Improving health worldwide Our vision is to be a world-leading school of public and global health, working closely with partners in the UK and worldwide to address contemporary and future critical health challenges. London School of Hygiene & Tropical Medicine Keppel Street London WC1E 7HT United Kingdom ExternalRelations@lshtm.ac.uk
March 2013 ÂŠ London School of Hygiene & Tropical Medicine Reprinted November 2015
London School of Hygiene & Tropical Medicine
Social sciences shaping health
Introduction: working together to improve health “The social sciences provide a critical perspective on the institutions and practices of medicine and healthcare and also help to deliver more effective interventions for individuals and populations. These two contributions are very well illustrated by the array of social scientific studies currently in progress at the London School of Hygiene & Tropical Medicine.
Professor Mike Kelly Director of the Centre of Public Health at the National Institute for Health and Care Excellence (NICE)
Professor Vinh Kim Nguyen Associate professor in the Department of Social and Preventative Medicine at the University of Montreal
These include system and policy level investigations, studies of interventions and programmes, a focus on some of the most urgent public health problems of the age, and all with international and comparative dimensions. It will be the integration, demonstrated here, of social scientific perspectives with those of biomedicine that will make possible more complete understandings of the complex ways in which individual and population health patterns arise, and as a result, better and more humane healthcare.”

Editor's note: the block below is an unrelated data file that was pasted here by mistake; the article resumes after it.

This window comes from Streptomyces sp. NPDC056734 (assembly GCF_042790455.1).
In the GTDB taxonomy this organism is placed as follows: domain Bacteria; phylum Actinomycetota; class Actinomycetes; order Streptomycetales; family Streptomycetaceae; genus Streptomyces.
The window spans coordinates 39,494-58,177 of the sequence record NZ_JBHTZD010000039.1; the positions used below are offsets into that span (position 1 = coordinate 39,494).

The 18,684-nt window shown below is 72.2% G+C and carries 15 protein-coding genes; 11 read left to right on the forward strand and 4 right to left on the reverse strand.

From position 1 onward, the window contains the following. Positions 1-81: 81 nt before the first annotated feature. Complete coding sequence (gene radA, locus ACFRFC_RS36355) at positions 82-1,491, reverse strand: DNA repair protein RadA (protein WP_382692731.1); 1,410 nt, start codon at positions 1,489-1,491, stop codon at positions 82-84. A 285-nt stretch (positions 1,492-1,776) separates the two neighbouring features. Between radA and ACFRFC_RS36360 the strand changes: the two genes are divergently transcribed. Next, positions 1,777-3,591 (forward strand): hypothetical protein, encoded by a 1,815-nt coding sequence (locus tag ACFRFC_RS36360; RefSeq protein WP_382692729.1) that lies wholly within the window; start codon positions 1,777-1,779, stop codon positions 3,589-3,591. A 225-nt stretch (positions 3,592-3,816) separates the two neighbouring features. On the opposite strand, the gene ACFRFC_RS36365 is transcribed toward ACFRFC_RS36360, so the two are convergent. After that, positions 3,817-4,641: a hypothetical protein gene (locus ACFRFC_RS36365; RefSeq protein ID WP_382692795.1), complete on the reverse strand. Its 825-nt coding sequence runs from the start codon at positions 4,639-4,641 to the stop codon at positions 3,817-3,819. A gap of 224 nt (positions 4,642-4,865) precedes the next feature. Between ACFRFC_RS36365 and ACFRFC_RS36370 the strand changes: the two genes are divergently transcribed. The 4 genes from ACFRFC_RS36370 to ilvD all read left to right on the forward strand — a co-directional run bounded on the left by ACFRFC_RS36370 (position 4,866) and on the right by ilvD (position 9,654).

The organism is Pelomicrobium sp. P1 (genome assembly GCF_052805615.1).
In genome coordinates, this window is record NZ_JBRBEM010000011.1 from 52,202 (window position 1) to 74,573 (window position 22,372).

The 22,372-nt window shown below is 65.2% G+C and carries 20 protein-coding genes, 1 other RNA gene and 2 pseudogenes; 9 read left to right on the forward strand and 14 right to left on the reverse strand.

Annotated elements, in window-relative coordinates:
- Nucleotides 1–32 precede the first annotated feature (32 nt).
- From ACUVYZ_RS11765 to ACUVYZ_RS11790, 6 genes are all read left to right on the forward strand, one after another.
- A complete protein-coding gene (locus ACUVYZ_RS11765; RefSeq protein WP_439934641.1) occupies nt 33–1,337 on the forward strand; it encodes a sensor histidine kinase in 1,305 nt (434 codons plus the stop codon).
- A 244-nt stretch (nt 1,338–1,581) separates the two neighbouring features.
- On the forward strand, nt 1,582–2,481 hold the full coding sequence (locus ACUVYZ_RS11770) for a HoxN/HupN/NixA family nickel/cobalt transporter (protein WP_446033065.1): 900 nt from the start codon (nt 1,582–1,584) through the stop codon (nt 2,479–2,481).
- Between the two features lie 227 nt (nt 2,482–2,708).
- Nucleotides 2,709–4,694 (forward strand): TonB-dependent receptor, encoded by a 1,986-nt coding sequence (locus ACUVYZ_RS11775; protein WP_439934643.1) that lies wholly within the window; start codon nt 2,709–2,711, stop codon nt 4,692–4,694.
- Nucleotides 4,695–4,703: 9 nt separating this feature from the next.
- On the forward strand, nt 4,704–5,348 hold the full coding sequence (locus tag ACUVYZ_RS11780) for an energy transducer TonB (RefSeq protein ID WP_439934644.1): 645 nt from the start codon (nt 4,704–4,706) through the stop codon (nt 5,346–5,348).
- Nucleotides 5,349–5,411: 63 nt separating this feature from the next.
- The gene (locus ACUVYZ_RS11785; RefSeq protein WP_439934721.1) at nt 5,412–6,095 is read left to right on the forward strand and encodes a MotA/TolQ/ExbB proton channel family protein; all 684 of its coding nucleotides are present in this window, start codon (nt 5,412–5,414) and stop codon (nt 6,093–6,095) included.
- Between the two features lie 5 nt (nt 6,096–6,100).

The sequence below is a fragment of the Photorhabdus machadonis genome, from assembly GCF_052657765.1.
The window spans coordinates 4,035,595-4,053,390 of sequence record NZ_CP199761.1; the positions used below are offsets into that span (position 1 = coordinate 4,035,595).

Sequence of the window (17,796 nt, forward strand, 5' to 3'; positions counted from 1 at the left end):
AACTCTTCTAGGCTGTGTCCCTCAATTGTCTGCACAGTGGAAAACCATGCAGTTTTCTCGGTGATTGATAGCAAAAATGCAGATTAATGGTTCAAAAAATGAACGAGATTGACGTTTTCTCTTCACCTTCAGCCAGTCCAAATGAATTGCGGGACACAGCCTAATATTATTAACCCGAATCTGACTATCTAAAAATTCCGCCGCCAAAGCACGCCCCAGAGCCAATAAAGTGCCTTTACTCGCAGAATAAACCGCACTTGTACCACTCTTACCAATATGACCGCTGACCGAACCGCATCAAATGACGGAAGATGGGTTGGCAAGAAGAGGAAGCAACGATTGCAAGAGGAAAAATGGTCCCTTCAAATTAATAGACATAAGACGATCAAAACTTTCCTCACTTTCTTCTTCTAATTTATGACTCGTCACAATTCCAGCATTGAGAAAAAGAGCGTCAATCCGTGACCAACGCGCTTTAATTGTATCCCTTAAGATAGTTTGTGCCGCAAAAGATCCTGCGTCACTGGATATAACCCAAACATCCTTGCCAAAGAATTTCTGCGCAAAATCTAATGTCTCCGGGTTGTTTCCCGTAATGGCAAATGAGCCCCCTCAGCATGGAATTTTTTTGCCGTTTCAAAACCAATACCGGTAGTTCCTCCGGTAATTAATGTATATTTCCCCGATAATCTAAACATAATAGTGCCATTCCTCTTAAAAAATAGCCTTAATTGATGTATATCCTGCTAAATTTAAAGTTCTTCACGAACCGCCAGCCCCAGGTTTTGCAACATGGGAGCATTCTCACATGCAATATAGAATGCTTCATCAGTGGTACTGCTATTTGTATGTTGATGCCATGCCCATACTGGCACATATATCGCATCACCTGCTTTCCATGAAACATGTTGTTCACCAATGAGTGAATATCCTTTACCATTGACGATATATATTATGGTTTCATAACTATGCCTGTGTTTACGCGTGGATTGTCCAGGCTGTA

“As a physician, I chose to train in anthropology to address issues arising from delivering medical and health interventions both in Canada and in Africa. Not only am I acutely aware of how cultural contexts shape health and interventions to improve it, but I am also convinced that social sciences are essential to address the global health challenges of the future particularly as delivering health becomes more technologically complex. The School has a long-standing reputation for advancing sociological and anthropological work in global health. Social scientists here are providing important insights into the lived realities of those affected by ill health, the layers of institutional and global forces that shape health and medical care, and the production of global health knowledge, including the actors and relationships involved. It is excellent to see the School investing further in its social sciences.”